Center scholarship focuses on the implementation of California’s Public Safety Realignment Act and the parole release process for individuals serving life sentences with the possibility of parole in California.

In his capacity as Corrections Secretary, Cate will be working with the center on its scholarship related to Public Safety Realignment, advising on research and teaching law students. As one of the chief architects of realignment, he is an invaluable resource for the center. In particular, he will serve as the chair of a steering committee being assembled by the center to address key issues facing the front-end of the criminal justice system. Secretary Cate will advise on the composition of the committee, as well as the substantive topics the committee will address through the convening of four full-day executive sessions over the next 18 months. He will chair all of the executive sessions, both shaping the content of the meetings’ agendas and facilitating the meetings’ sessions. At the conclusion of the executive sessions, the center will produce a report summarizing the major front-end issues created by Realignment, identifying policy recommendations, and highlighting best practices among California’s 58 counties to address those issues.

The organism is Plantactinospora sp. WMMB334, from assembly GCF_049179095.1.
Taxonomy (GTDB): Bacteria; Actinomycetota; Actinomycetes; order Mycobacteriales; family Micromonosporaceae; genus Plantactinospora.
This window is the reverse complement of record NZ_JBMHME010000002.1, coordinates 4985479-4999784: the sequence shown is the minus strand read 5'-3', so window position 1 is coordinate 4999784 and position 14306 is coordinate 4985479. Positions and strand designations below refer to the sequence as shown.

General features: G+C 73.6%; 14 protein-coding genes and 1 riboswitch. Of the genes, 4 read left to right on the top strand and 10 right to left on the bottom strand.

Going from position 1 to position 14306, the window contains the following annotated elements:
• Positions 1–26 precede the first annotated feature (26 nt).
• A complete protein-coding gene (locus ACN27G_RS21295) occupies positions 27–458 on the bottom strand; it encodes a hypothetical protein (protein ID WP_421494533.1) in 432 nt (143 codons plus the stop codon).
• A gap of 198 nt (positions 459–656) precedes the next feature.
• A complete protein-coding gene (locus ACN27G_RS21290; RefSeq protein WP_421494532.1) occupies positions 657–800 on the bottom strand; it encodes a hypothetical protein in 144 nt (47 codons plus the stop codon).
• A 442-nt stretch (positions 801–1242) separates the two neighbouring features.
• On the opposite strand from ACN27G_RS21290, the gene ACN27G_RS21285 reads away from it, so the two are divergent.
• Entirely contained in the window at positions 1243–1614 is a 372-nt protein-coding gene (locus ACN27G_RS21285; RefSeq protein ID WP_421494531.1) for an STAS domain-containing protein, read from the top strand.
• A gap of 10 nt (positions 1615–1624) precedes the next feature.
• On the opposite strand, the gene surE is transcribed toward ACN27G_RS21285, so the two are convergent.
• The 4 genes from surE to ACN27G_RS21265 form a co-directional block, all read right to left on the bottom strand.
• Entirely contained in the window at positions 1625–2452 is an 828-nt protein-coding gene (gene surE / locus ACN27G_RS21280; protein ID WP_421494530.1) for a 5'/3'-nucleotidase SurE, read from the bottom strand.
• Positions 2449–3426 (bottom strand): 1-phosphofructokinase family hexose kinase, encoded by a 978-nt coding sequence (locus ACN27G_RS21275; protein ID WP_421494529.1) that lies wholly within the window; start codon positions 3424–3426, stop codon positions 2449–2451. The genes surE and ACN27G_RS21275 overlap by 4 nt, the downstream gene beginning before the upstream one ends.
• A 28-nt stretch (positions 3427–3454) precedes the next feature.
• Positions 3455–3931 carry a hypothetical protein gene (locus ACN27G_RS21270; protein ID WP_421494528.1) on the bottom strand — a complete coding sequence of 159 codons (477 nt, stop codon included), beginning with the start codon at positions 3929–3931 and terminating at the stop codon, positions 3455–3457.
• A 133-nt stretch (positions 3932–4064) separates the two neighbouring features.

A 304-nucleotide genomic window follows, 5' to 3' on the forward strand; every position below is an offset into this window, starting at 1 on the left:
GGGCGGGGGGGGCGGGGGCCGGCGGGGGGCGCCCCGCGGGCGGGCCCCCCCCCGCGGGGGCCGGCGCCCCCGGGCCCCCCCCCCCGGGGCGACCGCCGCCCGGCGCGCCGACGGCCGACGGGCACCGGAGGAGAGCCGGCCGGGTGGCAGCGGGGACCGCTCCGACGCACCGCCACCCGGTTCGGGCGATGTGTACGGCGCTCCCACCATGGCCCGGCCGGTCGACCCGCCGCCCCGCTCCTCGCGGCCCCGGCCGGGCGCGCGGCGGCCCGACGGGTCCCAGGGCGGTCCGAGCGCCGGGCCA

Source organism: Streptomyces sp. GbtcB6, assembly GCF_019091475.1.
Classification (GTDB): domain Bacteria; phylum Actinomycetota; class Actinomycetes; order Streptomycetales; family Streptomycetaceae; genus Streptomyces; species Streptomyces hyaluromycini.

“I am honored to join the center and excited to begin working with staff and students to study the impact of Public Safety Realignment, said Matthew Cate. “By combining the best academic minds at the center with the real-world experience of California’s law enforcement leaders, I believe we will not only identify the most significant challenges faced by front-line law enforcement in the wake of realignment, but also the most promising opportunities and creative solutions. Accordingly, this work will be critical to improving public safety outcomes throughout our state and I look forward to beginning this important project.”